Delaware County is high on the list in terms of “claims to fame.”
Ours is the number one county in the U.S. in growth for senior citizens, the third healthiest county in Ohio, we are home to the world-famous Columbus Zoo and Aquarium, and we host the internationally recognized Memorial Tournament at Muirfield Village Golf Club.
Delaware County is associated with national figures, such as Rutherford Hayes and Branch Rickey.
Now, we can lay claim to the first two-stage agricultural practice designed to improve water quality — the bioreactor and phosphorus removal structure system that was recently constructed in Porter Township. Once you come down from the rush of euphoria and excitement, please read on for more information!
This research project is part of a Regional Conservation Partnership Program grant from the U.S. Department of Agriculture’s Natural Resources Conservation Service (NRCS) to promote conservation practices that improve water quality and soil health in the Upper Big Walnut Creek watershed.
Delaware, Knox, Licking and Morrow soil and water conservation districts are partnering on the grant since all four counties have acreage in the Upper Big Walnut Creek watershed. The creek drains to Hoover Reservoir in southeastern Delaware County and is an important drinking water source for the city of Columbus, another partner in the grant.
While bioreactors have been around for a few years, primarily in Corn Belt states west of us, they are a relatively new practice in Ohio and were added as an NRCS standard and specification in 2014. A few bioreactors have been installed in Ohio the past few years in the Western Lake Erie Basin; however, ours is unique in that it is paired with a phosphorus removal structure and the system will be monitored by USDA Agriculture Research Service scientists for five years, and maybe more.
The first part of our two-stage system is the bioreactor. Our particular bioreactor is a trench in the ground measuring 25 feet in width, 75 feet in length, and 24 inches in depth. This space is filled with wood chips and the secret is that the bacteria in the wood chips convert nitrates into nitrogen gas, effectively removing the nitrates from the crop field tile. The low flow of the field tile is routed into our bioreactor while higher flows continue to the outlet ditch. It is expected the bioreactor will last 10 to 15 years with little maintenance.
The second part of our system is the phosphorus removal structure. Such structures are not yet on the NRCS standards and specifications for Ohio but are approved in a few states. Our structure measures 37 feet by 48 feet and has a specially treated steel slag 18 inches in depth. The bioreactor outflow, as well as the bypass tile, is routed into the P removal structure, effectively treating all of the tile water from the crop field.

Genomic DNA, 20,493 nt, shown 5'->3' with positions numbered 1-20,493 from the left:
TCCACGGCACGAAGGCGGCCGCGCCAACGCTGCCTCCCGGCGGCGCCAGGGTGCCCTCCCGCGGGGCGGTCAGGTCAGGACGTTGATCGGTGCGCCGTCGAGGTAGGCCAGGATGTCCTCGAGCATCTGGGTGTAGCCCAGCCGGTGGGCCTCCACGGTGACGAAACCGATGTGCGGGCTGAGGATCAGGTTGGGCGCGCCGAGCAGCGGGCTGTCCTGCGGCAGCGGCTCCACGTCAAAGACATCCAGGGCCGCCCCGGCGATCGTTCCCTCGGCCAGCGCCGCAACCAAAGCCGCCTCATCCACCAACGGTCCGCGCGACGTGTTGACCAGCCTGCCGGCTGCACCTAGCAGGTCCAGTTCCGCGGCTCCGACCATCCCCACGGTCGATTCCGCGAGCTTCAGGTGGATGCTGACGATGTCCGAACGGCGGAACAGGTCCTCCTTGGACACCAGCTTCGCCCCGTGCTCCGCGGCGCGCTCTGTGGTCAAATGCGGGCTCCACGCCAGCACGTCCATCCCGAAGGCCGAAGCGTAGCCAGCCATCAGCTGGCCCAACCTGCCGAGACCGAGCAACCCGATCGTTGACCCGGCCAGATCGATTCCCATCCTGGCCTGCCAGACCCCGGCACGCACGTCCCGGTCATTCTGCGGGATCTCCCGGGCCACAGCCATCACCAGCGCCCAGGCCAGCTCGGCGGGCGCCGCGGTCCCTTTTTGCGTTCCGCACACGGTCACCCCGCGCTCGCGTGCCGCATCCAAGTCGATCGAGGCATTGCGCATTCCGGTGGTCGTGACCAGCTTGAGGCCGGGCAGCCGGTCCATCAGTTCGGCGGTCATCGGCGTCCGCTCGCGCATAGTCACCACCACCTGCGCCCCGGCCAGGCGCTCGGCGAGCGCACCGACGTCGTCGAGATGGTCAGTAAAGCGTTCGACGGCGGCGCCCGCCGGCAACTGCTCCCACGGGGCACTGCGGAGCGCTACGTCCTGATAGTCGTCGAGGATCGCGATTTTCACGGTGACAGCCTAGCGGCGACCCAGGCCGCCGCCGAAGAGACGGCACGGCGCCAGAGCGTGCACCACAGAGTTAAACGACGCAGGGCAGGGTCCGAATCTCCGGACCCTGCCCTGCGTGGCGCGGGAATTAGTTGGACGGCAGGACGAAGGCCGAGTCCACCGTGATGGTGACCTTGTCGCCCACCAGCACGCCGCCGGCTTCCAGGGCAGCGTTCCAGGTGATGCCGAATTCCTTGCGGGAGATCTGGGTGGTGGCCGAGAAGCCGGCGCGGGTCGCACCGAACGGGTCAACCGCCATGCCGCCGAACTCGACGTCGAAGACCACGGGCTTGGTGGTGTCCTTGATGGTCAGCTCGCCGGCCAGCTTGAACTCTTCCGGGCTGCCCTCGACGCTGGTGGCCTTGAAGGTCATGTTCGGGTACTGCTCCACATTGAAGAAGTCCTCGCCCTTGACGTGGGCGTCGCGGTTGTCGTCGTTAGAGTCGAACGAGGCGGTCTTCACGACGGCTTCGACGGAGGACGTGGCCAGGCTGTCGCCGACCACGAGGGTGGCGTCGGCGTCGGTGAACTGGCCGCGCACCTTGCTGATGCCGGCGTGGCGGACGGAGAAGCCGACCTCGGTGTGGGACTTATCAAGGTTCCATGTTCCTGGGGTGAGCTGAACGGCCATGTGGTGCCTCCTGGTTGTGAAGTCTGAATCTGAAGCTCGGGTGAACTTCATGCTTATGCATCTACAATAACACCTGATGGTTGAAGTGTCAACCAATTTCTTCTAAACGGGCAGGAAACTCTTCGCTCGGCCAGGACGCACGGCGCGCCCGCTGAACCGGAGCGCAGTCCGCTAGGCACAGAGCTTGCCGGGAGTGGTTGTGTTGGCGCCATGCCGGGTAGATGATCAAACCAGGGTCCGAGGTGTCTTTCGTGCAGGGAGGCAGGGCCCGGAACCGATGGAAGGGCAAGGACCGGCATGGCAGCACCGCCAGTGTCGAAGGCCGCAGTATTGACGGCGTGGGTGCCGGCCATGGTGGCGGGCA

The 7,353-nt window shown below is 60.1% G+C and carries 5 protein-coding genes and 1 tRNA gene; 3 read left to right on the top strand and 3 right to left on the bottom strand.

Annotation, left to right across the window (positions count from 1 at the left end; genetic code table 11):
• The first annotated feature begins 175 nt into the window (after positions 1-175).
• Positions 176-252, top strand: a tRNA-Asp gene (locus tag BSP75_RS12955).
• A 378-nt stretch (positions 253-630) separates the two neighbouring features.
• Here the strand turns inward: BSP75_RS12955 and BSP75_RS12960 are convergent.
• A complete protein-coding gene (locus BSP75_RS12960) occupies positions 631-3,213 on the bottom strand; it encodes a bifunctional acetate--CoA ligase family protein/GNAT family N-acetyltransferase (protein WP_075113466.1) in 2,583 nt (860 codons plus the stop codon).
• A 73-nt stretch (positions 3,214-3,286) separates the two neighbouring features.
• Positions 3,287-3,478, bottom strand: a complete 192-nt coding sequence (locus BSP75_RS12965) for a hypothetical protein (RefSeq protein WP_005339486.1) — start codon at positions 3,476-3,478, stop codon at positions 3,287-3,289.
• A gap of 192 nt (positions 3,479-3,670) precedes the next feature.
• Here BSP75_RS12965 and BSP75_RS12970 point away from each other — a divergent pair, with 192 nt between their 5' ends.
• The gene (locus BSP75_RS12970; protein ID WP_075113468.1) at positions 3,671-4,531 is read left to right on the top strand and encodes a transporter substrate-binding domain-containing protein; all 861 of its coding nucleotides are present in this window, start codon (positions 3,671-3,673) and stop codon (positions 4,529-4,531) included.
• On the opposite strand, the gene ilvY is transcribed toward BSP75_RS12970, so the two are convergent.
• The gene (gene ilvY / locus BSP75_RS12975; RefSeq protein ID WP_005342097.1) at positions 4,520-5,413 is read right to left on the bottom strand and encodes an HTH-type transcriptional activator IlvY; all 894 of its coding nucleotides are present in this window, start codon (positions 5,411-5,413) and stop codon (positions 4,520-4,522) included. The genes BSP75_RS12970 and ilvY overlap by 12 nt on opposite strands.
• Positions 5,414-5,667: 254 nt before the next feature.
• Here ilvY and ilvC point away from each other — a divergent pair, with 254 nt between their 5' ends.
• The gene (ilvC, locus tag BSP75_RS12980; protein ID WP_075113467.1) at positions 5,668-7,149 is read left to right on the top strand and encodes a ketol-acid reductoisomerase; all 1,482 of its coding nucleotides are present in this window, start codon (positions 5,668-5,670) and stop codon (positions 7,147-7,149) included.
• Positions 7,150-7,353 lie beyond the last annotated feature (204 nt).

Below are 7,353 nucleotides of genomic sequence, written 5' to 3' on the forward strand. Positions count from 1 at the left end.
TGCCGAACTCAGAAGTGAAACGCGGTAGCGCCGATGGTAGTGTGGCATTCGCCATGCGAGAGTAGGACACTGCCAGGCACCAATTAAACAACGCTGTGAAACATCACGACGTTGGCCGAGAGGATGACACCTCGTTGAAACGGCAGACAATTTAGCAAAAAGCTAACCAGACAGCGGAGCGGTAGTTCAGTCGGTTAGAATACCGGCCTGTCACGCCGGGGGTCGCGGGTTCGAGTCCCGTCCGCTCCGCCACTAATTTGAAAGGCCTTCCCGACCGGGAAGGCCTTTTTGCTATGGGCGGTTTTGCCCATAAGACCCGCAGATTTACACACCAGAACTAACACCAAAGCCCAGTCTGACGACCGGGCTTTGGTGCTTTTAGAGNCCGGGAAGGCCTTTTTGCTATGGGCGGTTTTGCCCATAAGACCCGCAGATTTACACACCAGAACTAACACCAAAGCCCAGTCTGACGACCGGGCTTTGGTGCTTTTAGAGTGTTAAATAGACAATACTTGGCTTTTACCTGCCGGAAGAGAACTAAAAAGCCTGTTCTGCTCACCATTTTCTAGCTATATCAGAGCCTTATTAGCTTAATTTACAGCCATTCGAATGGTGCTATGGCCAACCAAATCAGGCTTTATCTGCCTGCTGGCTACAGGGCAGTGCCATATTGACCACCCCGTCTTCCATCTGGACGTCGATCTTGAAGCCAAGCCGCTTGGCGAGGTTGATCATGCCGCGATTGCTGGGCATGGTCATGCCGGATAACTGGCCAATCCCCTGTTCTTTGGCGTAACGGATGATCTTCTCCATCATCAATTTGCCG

By now you are scratching your head and wondering what this whole thing looks like and why we are bothering with it. Once constructed, the bioreactor and phosphorus removal structure are covered with soil and seeded to grass and will be unnoticeable. In most cases, these structures will be installed in the edges of fields and not take land out of production.
The only above-ground signs of all this hard work will be the three water-quality monitoring stations. Nutrients in the form of nitrogen and phosphorus are found in tile and surface runoff from farm fields, home sewage treatment systems, storm sewer overflows, animal manure, golf courses, lawns and landscaping. An excess of these nutrients can lead to harmful algal blooms which are unfortunately in the news locally, nationally and worldwide. The partnership with USDA Agriculture Research Service will provide us with cutting-edge research on the efficiency and cost-effectiveness of these two systems, both as individual systems and as a two-stage process. A monitoring station will be established at three points – on the existing field tile before it enters the bioreactor, on the outflow of the bioreactor, and at the outflow of the phosphorus removal structure.
Nitrogen and phosphorus are essential to growing crops and providing food, fiber and fuel for all of us. Even under top management, these nutrients can percolate into our waterways and become hazardous to humans and animals, wreaking havoc with recreation, tourism and drinking water sources. Promoting conservation of our soil and water resources is part of the mission of the Delaware Soil & Water Conservation District – helping you help the land. Visit us at www.delawareswcd.org or www.facebook.com/DelawareSWCD.
Brad Ross is communications specialist at the Delaware Soil and Water Conservation District. He can be reached at email@example.com.